Some reader mail. Christina M. writes:
“Bubbles – bubbles – the housing mortgage bubble could indeed be next. Maybe there will be a geothermal bubble later on. But my interest is in the uranium bubble. It is surely such a speculative investment area. For one thing there need be only one notable nuclear mishap (and that is statistically inevitable – over time). And the other thing – there is a world-wide growing wave of popular opinion against the nuclear industry.”
Hmm. We’re not buying your claims, Christina. First, it’s important to distinguish between financial demand for uranium and real, economic demand. Do speculators want to make a buck on rising uranium prices? Of course. That includes junior mining companies as well as punters. But uranium as nuclear fuel is in demand. There’s no bubble there. In fact, there’s a looming supply deficit.
That deficit, though, is as much a product of political stupidity as it is actual uranium scarcity. Australia has plenty of the stuff. There’s an estimated AU$20 billion worth of uranium in Queensland alone. But opponents of uranium do a good job of confusing the issues at stake. Whether Australia should have new uranium mines is different from whether it ought to have a nuclear power industry, which is where you’d be concerned about an accident.
And for the record, there already have been accidents. But most of the world’s nuclear plants have been operating for years, safely, cleanly, and efficiently, without the kind of accidents anti-clean energy types conjure up. There were probably cavemen who were opposed to the use of fire, too.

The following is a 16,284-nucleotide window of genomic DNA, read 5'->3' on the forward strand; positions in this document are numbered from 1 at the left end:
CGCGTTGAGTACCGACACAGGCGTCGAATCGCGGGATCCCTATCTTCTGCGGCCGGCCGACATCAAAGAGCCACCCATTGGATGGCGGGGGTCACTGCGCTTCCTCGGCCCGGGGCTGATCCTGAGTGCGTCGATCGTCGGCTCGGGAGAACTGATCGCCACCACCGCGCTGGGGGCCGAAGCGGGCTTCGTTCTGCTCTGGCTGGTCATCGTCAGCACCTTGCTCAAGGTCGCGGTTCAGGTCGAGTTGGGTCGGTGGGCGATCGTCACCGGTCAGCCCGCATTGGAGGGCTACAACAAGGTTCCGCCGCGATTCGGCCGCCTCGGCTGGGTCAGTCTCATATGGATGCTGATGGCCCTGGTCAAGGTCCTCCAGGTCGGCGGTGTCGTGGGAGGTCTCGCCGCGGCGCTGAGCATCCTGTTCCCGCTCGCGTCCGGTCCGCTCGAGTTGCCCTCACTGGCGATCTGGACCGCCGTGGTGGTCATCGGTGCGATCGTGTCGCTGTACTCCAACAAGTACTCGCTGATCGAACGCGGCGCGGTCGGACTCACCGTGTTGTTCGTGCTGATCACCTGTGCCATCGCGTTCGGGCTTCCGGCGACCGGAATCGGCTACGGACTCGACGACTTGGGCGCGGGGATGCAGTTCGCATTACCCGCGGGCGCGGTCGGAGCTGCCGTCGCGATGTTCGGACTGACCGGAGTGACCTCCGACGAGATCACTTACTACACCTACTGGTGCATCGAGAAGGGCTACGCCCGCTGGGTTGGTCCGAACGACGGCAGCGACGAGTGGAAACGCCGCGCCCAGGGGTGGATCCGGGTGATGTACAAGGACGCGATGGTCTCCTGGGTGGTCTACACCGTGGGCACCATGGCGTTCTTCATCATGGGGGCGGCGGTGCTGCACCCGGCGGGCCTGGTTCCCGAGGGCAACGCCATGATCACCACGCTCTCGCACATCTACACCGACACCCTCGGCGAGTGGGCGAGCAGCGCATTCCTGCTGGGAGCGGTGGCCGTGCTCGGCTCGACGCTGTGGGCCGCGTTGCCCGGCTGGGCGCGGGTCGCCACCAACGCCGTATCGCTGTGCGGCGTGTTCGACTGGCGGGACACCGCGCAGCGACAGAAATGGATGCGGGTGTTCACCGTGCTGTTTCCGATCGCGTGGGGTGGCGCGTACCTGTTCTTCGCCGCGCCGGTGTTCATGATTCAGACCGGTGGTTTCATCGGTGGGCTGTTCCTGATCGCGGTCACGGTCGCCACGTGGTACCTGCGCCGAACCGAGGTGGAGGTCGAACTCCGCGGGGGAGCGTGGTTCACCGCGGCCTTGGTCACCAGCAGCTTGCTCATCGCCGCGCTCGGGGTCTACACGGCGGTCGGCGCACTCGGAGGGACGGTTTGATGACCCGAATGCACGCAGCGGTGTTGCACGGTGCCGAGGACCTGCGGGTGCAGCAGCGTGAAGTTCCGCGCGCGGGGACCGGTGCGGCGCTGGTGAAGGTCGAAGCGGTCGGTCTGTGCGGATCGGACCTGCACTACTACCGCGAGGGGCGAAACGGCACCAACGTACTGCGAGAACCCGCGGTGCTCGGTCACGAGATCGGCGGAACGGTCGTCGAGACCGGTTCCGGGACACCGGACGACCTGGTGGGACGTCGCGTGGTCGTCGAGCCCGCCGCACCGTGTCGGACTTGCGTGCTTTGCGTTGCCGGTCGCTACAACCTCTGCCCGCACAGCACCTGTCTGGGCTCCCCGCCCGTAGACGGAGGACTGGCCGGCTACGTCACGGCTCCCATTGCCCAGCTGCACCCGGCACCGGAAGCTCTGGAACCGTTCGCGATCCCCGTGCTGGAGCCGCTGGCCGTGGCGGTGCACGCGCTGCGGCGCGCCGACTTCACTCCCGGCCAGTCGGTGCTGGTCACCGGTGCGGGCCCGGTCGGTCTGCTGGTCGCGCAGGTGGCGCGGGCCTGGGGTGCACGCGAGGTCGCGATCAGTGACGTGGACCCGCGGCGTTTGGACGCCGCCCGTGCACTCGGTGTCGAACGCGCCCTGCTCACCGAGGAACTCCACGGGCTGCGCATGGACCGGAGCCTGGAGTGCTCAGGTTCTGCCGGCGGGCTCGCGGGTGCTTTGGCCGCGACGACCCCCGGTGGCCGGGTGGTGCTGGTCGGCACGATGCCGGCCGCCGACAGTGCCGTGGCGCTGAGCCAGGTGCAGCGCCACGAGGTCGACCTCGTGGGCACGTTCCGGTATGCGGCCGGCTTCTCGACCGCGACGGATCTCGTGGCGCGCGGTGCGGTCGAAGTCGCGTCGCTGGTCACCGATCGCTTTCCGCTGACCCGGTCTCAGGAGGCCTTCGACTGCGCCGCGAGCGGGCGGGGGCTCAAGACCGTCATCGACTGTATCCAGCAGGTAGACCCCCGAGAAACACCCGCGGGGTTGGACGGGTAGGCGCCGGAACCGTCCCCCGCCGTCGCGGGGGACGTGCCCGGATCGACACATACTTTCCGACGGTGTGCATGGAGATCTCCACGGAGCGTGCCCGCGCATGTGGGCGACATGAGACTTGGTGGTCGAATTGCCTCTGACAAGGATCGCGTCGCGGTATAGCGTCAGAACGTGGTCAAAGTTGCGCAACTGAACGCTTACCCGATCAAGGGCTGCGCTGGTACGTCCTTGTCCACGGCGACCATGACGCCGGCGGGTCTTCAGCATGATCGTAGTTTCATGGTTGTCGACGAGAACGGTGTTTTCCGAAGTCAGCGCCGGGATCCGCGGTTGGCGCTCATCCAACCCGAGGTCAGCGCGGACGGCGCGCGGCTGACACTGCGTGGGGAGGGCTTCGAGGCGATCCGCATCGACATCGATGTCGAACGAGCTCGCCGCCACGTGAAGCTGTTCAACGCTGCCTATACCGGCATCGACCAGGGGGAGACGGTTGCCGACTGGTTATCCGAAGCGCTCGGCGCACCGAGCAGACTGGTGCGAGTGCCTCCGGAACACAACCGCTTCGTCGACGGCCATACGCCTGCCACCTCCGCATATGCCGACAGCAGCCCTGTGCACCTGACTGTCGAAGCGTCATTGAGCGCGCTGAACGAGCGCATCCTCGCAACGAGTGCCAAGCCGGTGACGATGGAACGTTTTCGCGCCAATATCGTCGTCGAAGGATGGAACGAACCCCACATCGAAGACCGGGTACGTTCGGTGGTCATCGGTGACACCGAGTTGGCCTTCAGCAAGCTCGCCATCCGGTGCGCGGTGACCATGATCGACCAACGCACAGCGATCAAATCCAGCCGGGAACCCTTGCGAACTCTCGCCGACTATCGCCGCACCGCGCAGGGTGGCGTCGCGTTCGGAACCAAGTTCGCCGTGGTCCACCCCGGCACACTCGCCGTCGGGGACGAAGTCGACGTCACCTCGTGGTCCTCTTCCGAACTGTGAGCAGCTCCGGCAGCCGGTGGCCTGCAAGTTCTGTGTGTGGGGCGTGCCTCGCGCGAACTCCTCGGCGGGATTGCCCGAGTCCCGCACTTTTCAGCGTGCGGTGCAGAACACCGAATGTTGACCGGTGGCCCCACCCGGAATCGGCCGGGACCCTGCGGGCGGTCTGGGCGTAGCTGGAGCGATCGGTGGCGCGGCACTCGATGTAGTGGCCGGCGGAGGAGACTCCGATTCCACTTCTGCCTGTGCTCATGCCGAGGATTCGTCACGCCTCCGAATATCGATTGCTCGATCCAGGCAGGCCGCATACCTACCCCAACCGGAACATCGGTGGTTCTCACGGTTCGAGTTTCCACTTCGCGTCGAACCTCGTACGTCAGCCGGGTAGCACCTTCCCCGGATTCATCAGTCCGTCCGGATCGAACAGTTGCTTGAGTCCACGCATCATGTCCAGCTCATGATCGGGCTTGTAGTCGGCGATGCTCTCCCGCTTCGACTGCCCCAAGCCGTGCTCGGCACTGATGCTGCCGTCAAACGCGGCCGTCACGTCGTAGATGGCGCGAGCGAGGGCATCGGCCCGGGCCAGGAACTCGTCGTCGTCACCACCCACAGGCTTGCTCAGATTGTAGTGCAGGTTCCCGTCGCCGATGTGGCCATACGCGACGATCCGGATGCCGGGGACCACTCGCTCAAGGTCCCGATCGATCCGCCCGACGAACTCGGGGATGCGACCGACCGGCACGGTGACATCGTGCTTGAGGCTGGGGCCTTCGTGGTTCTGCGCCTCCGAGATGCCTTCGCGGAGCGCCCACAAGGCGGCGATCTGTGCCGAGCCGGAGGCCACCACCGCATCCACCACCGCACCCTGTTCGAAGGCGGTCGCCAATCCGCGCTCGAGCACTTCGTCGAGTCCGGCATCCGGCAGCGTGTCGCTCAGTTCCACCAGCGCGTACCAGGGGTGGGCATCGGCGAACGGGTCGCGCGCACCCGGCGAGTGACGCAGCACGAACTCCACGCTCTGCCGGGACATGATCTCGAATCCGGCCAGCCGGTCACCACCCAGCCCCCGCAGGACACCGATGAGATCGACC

And as for popular opinion… we’re with Lang Hancock. It’s always wrong.
And this from Doug L.,
Dan, firstly as a retired War Correspondent and retired Journo I wish to congratulate you on your work, good easy reading and a lot of sense even if you do labour the point at times.
Have you or your organisation given a thought to the compounding problem our coal loaders are having with at times over a hundred vessels at anchor waiting to load. The costs must be horrific.
It occurs to me that Indonesia as a coal supplier to China et-al would be a much shorter and quicker trip and would also affect the bottom price for these buyers. What is the price of coal shares over there and do you know of any of them?
All the best.
Thanks Doug. We appreciate the compliment and will work at being less laborious. As for Indonesian coal, we have no idea. Our beat is Aussie stocks. However, you make a good point.
If industrial infrastructure can’t expand enough to boost export volumes for things like coking coal, iron ore, and uranium, then the world doesn’t HAVE to get these things from Australia. There are substitutes.
The world would prefer to get them from Australia. The ore grades from the Pilbara are world-class. The black coal of Queensland is rich in heat content. And the uranium, well you know that story.
But for some reason – and we gather this from Robert Duffield’s book on Lang Hancock – Aussie politicians and even some mining execs have a habit of making Australia’s resources hard to get when the world wants them most.
Markets and Money